Since the pandemic, leaders are faced with decision-making amid relentless uncertainty. Lack of data, little likelihood of it becoming available, misgivings over a single source of truth, censure and misinformation…it’s a challenging arena for leader and their teams.

Maurice Schweitzer, professor of Operations, Information and Decisions at Wharton University explains: “Our brains are best suited for certain situations. We prefer to think in causal terms and we like predictable outcomes. We want to open door #1 when we know what’s behind it. We want to make the best-informed decision, but there’s a tradeoff for waiting. It’s the opposite of the rush-to-solve bias. And when you fail to account for uncertainty appropriately, you can make some serious errors.”

The science of uncertainty has gained new focus since the pandemic. Neuroscientists at MIT’s McGovern Institute for Brain Research have homed in on key brain circuits that help guide decision-making under conditions of uncertainty. In parallel, a team of psychologists at the University of California (working under Kate Sweeny, PhD) is studying the human response in stressful periods.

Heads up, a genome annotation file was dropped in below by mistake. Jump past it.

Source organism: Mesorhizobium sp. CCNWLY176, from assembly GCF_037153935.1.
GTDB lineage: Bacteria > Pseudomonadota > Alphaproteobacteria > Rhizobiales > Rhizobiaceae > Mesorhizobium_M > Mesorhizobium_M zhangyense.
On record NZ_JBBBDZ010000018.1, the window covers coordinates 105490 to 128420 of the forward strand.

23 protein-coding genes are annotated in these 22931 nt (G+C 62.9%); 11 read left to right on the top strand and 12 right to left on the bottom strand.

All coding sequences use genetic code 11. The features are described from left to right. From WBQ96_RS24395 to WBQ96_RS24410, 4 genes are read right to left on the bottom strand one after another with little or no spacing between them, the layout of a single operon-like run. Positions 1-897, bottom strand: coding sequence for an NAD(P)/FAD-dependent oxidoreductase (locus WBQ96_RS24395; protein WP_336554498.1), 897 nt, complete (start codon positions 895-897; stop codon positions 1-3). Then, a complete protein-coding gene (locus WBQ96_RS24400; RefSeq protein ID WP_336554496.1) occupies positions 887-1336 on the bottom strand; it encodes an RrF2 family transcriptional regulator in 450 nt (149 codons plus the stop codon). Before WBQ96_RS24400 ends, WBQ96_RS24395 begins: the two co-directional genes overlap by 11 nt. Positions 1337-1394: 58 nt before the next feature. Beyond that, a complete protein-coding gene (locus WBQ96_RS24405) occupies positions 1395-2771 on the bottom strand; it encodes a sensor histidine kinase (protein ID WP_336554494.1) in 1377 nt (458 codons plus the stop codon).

The waiting process generates worry, anxiety, frustration, anger and distress. It's generally accepted that coping strategies will get you through. But this approach does not address the behavioural changes triggered by ever-present negative emotion. Some leaders start to exhibit overconfident behaviour. They mistakenly anticipate that good things will happen, plus falsely assume they have a clear sense of best and worst case scenarios.

Other leaders can become risk averse, a behaviour often to the detriment of the organisation. To up the chances of success, management needs many small teams taking risks. However, when people suspect they may be punished for failure, this concern creates apprehension and worry.

The unfortunate truth is that emotional triggers are contagious. In addition, negative emotions prompt the spread of unhelpful behavioural habits through the team. When an anxious boss starts acting indecisively (repeatedly procrastinating, overthinking and second-guessing), it's hard for anyone to get a straight answer. Hesitancy becomes the leadership norm. Mired in doubt, team members are fearful to challenge and everyone remains stuck in uncertainty.

Finding the way forward starts with managing negative emotions, both in your leaders and throughout their teams. Transformational Emotional Alignment (TEA) is the easiest and safest way to unstick negatives by releasing emotion (think: fear, worry or anxiety). Getting a handle on the emotional challenge of uncertainty allows your leaders to foster productive behaviours, benefiting the whole team. Begin lining up TEA for everyone and serve it from the top down!

Related content: Behavioural Alignment podcast on "Flipping Uncertainty"